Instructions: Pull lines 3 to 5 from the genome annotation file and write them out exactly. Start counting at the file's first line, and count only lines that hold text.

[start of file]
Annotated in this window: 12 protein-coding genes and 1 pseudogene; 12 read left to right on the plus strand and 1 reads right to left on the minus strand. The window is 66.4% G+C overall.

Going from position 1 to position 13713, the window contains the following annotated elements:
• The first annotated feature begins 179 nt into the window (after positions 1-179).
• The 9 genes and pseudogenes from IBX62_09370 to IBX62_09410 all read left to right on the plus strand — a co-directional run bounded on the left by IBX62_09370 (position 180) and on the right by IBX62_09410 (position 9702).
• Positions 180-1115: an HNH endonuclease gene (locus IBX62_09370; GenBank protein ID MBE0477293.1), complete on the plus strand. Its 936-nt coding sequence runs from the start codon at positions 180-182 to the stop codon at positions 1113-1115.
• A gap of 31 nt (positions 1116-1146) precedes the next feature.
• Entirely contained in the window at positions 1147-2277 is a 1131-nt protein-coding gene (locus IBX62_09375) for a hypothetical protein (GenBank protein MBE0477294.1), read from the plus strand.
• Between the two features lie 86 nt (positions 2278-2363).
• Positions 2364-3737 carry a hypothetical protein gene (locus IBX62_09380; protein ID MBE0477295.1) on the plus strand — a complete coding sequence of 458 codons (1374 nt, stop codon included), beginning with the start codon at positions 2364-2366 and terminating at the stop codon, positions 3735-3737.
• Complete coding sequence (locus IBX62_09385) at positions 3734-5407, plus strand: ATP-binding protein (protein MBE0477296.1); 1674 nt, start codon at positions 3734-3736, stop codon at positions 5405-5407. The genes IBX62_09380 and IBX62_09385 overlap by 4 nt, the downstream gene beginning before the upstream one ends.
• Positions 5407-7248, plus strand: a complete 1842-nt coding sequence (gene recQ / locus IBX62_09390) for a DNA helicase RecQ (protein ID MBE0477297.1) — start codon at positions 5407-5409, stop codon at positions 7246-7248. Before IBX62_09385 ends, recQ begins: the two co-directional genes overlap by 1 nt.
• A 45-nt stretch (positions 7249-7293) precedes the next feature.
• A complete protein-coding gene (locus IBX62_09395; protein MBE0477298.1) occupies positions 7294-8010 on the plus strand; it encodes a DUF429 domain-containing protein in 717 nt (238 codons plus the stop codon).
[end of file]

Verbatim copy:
• The first annotated feature begins 179 nt into the window (after positions 1-179).
• The 9 genes and pseudogenes from IBX62_09370 to IBX62_09410 all read left to right on the plus strand — a co-directional run bounded on the left by IBX62_09370 (position 180) and on the right by IBX62_09410 (position 9702).
• Positions 180-1115: an HNH endonuclease gene (locus IBX62_09370; GenBank protein ID MBE0477293.1), complete on the plus strand. Its 936-nt coding sequence runs from the start codon at positions 180-182 to the stop codon at positions 1113-1115.